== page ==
07:00 5 March 2022
Swimmers at Hampstead Heath Ponds braved the cold in their swimsuits outside the Royal Courts of Justice last week, hoping the cost of swimming will be reduced or waived for people with disabilities.
A judicial review to determine whether the City of London Corporation’s (CoLC) charging scheme for swimming in Hampstead Heath bathing ponds discriminates against people with disabilities was heard over two days last week (23 and February 24).
The review was presented by disabled swimmer Christina Efthimiou, who lives in Kentish Town, and supported by the Kenwood Ladies’ Pond Association (KLPA).
The 60-year-old, who has been following the case via video link, says the CoLC’s mandatory charging scheme at swimming ponds, introduced in 2020, disproportionately affects people with disabilities.
The CoLC disputes the request.
Lawyer Zoe Lethenthal, representing Ms Efthimiou, told Judge Cotter that the ponds are a ‘unique space’ and there is a ‘real barrier’ posed to users with disabilities.
“The Kenwood Ladies Pond is a unique space in Europe. It has a rich history and a unique atmosphere,” she said.
“It’s not comparable to a leisure center or a swimming pool, or a reservoir in which you can swim.”
Asked by the judge what makes it unique, as elsewhere open water swimming had pricing structures, she said it was a “qualitative difference”.
Ms Lethanthal said a person with a disability is likely to have medical, social and economic consequences in their life and accused the CoLC of failing to monitor the impacts of its pricing structure.
“If you take away the bathing ponds for the claimant, it has a disproportionate effect on them because they need them for the benefits it brings,” she said.
She said a reasonable fee adjustment would be to make bathing free for disabled users, to reduce costs by introducing direct debit or the introduction of a hardship fund which Judge Cotter said was “too discretionary” and a “nebulous concept”.
In her witness statement, 60-year-old KLPA member Ms Efthimiou said the ladies’ pond had become something she relied on mentally, emotionally and physically.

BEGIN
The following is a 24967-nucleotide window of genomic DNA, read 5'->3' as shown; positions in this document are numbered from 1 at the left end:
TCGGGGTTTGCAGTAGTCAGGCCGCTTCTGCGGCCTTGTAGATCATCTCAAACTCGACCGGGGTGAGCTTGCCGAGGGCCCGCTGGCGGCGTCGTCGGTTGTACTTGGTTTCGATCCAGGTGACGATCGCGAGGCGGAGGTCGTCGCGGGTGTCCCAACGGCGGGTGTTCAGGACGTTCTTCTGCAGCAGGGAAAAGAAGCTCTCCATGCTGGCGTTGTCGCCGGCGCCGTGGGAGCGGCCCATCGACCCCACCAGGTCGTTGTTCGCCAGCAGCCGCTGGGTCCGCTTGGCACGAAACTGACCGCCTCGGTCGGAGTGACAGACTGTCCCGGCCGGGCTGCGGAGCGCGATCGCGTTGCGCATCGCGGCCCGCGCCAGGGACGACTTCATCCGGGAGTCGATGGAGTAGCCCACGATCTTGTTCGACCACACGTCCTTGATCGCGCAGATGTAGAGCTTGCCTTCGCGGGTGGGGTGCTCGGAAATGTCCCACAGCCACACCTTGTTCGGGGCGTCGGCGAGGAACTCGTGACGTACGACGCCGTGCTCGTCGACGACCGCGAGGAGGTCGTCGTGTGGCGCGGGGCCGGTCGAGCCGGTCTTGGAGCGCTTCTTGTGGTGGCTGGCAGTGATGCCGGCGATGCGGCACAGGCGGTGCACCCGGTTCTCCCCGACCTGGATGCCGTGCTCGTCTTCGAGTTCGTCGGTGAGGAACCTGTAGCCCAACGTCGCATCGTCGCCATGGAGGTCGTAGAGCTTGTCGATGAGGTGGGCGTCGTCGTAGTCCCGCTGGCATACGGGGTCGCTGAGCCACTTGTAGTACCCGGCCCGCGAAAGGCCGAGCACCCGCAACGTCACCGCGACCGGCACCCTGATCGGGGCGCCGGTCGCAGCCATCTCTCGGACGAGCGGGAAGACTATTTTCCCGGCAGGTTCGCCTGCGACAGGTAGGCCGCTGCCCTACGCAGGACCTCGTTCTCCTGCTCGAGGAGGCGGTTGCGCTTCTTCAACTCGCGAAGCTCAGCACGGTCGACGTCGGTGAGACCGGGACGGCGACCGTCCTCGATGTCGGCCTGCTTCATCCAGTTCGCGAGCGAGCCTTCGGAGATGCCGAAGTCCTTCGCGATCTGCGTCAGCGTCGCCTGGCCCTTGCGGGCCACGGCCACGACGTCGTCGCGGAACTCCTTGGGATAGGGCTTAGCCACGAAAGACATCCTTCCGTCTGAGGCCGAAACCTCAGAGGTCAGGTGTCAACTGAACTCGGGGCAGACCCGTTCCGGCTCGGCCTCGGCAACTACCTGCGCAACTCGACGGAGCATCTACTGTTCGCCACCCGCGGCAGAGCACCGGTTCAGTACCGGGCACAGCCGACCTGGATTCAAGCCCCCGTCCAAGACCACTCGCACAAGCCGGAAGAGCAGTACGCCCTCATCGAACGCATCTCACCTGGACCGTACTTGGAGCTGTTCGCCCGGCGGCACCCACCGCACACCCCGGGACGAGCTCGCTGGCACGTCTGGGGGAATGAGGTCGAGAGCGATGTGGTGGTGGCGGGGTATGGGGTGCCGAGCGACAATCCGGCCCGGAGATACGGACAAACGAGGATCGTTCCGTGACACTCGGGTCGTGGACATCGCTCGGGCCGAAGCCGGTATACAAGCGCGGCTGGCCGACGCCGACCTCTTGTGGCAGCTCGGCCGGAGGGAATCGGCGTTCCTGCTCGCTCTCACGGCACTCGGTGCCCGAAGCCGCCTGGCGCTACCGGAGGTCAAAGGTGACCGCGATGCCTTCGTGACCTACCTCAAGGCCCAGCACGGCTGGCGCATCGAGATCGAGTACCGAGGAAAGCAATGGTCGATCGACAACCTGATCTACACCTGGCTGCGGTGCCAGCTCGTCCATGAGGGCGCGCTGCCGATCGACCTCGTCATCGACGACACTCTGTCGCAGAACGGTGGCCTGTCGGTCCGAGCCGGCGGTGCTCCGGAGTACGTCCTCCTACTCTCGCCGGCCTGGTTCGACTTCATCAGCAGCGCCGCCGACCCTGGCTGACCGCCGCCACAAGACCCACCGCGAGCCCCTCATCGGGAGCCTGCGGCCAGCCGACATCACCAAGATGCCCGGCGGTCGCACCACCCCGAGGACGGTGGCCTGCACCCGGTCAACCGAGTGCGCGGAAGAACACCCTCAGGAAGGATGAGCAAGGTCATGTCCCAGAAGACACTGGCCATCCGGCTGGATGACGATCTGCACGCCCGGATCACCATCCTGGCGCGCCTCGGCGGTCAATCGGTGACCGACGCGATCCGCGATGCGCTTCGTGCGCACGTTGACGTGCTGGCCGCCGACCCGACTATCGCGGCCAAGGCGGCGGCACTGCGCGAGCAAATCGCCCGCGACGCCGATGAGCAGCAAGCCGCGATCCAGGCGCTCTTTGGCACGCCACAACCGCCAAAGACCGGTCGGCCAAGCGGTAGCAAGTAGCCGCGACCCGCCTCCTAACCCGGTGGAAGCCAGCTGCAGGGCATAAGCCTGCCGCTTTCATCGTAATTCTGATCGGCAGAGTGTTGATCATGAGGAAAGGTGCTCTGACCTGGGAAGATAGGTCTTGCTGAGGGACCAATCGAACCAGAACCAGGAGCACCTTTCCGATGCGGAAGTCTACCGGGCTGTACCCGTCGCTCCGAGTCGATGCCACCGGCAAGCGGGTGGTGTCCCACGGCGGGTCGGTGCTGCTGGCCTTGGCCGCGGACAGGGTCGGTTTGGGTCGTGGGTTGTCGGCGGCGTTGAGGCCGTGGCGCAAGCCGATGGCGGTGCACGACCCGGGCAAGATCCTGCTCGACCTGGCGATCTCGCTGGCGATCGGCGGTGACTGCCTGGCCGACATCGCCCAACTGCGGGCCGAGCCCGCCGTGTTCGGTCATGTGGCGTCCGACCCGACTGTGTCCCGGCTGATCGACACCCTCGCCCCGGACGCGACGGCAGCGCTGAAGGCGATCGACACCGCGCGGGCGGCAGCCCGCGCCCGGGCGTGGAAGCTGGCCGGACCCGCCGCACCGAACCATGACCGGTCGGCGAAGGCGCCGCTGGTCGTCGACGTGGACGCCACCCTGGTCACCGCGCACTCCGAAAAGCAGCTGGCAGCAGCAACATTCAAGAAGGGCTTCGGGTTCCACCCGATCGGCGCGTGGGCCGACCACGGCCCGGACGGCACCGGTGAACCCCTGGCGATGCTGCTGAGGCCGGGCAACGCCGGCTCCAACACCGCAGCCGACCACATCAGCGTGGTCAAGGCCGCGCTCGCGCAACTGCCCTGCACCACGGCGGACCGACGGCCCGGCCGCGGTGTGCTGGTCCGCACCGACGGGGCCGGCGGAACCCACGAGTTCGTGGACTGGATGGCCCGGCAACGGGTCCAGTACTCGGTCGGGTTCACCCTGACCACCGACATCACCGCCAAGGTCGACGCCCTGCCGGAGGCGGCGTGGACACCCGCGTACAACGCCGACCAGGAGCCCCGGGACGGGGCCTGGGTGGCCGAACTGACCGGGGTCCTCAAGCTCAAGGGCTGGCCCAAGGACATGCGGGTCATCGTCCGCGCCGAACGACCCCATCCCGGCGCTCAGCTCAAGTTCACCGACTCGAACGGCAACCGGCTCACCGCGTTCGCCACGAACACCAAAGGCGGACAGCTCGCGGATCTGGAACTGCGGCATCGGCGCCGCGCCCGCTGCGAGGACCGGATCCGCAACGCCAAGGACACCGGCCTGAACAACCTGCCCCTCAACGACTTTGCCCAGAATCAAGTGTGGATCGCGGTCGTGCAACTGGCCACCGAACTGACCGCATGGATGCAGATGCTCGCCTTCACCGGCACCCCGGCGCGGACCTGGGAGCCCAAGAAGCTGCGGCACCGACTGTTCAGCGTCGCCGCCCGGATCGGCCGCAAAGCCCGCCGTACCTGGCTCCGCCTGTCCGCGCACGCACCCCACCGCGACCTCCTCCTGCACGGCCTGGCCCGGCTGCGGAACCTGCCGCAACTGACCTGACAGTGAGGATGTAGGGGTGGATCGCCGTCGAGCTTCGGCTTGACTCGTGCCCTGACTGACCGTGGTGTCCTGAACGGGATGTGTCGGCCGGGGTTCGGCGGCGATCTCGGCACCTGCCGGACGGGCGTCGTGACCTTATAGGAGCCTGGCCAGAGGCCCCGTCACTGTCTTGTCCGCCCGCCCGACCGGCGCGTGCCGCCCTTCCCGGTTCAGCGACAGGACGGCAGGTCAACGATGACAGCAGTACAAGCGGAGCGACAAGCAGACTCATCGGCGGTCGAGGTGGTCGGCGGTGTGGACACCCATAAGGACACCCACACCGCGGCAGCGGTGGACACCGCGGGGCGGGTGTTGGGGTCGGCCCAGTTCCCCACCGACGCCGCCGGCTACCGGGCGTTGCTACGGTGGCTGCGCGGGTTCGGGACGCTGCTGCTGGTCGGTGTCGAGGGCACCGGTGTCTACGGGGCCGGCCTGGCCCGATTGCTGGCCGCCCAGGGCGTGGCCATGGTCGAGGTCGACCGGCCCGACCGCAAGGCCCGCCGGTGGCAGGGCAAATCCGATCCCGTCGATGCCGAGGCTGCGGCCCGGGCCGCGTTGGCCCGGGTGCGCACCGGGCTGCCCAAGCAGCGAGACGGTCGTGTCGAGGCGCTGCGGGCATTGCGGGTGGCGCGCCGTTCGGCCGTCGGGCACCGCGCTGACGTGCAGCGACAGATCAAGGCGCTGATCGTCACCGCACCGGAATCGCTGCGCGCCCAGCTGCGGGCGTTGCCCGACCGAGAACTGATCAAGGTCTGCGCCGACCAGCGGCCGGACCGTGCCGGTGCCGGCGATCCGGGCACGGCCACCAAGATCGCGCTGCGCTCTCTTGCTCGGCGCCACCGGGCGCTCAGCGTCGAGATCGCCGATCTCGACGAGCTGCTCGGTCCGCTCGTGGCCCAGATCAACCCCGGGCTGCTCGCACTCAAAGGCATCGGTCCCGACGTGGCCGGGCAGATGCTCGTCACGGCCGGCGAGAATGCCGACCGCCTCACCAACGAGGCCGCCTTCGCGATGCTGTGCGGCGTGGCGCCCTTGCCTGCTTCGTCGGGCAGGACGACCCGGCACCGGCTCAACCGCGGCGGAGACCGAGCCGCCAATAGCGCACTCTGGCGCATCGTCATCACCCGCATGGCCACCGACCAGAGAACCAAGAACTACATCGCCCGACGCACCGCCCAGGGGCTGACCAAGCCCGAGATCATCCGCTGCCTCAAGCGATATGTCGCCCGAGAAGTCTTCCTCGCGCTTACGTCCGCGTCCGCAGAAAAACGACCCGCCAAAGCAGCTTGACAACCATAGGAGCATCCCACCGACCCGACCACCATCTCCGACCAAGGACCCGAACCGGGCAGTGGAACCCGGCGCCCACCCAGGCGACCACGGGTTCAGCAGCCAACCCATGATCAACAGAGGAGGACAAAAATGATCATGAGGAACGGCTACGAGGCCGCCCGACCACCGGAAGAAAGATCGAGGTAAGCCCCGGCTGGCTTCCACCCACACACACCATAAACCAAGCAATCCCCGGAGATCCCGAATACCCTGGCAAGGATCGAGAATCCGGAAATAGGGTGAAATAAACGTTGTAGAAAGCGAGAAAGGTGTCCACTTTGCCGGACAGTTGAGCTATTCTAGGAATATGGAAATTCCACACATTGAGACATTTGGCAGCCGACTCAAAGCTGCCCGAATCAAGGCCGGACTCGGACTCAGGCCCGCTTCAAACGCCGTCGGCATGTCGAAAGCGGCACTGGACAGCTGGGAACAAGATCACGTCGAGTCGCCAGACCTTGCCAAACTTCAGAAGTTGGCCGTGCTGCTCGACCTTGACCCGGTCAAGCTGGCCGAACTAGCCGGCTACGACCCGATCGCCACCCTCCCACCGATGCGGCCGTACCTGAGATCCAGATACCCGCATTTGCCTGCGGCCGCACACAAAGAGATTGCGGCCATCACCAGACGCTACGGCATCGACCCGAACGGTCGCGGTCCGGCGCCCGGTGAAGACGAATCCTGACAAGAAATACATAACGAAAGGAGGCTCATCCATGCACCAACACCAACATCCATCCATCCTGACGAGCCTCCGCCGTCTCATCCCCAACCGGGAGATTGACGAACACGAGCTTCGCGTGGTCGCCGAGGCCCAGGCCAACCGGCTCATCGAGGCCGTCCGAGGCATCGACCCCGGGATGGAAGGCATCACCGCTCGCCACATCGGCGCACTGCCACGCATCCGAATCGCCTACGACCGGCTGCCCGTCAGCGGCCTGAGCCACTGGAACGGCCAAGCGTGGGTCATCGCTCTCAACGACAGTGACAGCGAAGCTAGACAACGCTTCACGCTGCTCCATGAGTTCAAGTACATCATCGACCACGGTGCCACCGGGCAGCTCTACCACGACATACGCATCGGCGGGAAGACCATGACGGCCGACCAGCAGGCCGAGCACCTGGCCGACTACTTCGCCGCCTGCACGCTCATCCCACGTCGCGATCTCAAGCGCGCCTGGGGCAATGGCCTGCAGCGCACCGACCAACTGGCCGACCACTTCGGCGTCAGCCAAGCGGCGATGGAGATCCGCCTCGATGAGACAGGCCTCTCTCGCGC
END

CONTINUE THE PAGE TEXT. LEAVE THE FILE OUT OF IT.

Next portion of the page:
She said the impact of having regular access to the ponds during the week “is huge because I don’t need to take as much pain relief as I used to.”
A lawyer representing the CoLC told the judge that Ms Efthimiou’s claim should be dismissed.
Clive Sheldon QC told the judge: ‘Ticket prices are modest and subsidized by society.
“Fees for disabled swimmers are even cheaper and more heavily subsidized because they incorporate a concession.”
He said the standard price for a single swim is £4.05 and disabled swimmers pay £2.43.
He added that if fees could reduce disabled swimmers’ access to ponds, this was due to financial means rather than disability.
“The mere fact of being disabled does not affect access to the pools. Poverty is not intrinsic to disability,” he said.
“If swimmers with disabilities cannot afford access to ponds, they suffer this disadvantage because of impecuniosity, not disability.”
In response to the claimant’s proposed reasonable adjustment to charges, Mr Sheldon said removing the disability payment would mean a drop in income of up to £60,000.
“Subsidizing more for swimming would mean there would be less money available for other activities,” he said.
Mr Sheldon said introducing a direct debit scheme would entail additional costs and ‘could represent a loss to the charity’.
He added: “It cannot be fair that service providers are required by law to charge lower prices to people with disabilities or other groups with protected characteristics.”
Ms Leventhal hit back saying ‘the ponds were historically free’ and have been for almost 100 years.
She said Hampstead Heath Charity is “a not-for-profit charity committed to inclusion, including financial and physical inclusion”.
“People with disabilities are subject to far higher costs than people without disabilities because not knowing how to swim has consequences,” she said.
Judgment is due in four to six weeks.